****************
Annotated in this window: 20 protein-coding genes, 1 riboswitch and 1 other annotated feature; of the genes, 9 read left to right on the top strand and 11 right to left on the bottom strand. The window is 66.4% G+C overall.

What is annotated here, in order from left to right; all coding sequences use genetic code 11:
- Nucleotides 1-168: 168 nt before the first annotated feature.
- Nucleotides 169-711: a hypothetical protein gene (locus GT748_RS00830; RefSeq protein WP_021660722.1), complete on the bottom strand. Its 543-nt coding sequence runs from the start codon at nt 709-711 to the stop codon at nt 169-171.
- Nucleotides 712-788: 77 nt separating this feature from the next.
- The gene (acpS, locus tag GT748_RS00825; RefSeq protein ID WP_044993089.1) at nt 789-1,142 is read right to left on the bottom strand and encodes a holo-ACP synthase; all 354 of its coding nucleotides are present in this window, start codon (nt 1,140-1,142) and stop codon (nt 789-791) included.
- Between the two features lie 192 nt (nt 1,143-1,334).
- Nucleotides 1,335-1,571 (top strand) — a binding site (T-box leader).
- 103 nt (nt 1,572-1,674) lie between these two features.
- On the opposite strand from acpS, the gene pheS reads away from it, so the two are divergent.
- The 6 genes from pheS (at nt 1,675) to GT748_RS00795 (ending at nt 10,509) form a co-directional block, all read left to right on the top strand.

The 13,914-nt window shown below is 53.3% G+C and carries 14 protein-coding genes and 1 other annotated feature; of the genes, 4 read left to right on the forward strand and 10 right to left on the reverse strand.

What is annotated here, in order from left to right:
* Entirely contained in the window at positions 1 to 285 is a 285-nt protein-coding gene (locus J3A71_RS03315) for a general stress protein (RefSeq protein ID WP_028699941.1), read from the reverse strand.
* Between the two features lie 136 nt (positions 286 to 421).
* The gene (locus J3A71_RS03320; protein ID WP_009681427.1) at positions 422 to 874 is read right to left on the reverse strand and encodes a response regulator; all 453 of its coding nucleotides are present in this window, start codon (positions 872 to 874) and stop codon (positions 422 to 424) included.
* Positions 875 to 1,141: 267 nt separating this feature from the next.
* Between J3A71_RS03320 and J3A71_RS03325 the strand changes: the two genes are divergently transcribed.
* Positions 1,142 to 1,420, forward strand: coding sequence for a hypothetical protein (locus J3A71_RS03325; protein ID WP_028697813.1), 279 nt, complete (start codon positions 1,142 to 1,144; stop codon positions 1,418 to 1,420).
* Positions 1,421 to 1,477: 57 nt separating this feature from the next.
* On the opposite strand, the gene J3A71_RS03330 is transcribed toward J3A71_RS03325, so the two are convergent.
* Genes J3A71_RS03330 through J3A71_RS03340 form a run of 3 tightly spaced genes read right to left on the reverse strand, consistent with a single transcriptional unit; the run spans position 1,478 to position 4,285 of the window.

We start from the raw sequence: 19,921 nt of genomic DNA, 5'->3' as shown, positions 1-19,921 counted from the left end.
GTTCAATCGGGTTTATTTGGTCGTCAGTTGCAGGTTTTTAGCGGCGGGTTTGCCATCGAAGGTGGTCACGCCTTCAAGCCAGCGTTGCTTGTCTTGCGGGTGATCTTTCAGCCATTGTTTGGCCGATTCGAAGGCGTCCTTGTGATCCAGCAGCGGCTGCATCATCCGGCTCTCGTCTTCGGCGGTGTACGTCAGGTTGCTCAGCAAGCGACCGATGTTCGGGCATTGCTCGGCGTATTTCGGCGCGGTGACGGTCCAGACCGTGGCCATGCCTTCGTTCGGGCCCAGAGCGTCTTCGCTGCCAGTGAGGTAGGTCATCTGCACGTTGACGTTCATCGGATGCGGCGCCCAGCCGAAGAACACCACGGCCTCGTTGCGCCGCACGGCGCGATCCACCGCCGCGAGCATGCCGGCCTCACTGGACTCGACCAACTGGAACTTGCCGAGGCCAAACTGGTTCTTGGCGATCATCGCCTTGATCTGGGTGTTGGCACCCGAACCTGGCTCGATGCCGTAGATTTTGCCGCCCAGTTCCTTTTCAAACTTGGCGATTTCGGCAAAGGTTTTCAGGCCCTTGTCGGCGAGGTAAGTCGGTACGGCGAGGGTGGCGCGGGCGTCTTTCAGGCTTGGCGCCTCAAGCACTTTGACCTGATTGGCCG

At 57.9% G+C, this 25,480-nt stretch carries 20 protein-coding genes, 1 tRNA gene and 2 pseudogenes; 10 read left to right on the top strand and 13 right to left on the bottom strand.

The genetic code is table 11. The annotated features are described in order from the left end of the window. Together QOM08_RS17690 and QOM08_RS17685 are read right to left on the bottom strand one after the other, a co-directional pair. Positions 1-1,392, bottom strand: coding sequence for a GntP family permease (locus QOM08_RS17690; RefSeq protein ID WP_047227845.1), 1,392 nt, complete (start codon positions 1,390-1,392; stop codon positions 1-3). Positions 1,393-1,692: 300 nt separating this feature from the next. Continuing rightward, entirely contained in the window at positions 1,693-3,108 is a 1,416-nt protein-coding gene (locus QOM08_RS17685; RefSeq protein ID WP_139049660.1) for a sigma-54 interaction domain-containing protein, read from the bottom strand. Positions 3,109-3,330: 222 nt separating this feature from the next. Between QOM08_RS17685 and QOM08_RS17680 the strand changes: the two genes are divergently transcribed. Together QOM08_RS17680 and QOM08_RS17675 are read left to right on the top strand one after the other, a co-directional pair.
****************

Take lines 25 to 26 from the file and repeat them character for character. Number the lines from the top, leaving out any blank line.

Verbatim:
At 57.9% G+C, this 25,480-nt stretch carries 20 protein-coding genes, 1 tRNA gene and 2 pseudogenes; 10 read left to right on the top strand and 13 right to left on the bottom strand.

The genetic code is table 11. The annotated features are described in order from the left end of the window. Together QOM08_RS17690 and QOM08_RS17685 are read right to left on the bottom strand one after the other, a co-directional pair. Positions 1-1,392, bottom strand: coding sequence for a GntP family permease (locus QOM08_RS17690; RefSeq protein ID WP_047227845.1), 1,392 nt, complete (start codon positions 1,390-1,392; stop codon positions 1-3). Positions 1,393-1,692: 300 nt separating this feature from the next. Continuing rightward, entirely contained in the window at positions 1,693-3,108 is a 1,416-nt protein-coding gene (locus QOM08_RS17685; RefSeq protein ID WP_139049660.1) for a sigma-54 interaction domain-containing protein, read from the bottom strand. Positions 3,109-3,330: 222 nt separating this feature from the next. Between QOM08_RS17685 and QOM08_RS17680 the strand changes: the two genes are divergently transcribed. Together QOM08_RS17680 and QOM08_RS17675 are read left to right on the top strand one after the other, a co-directional pair.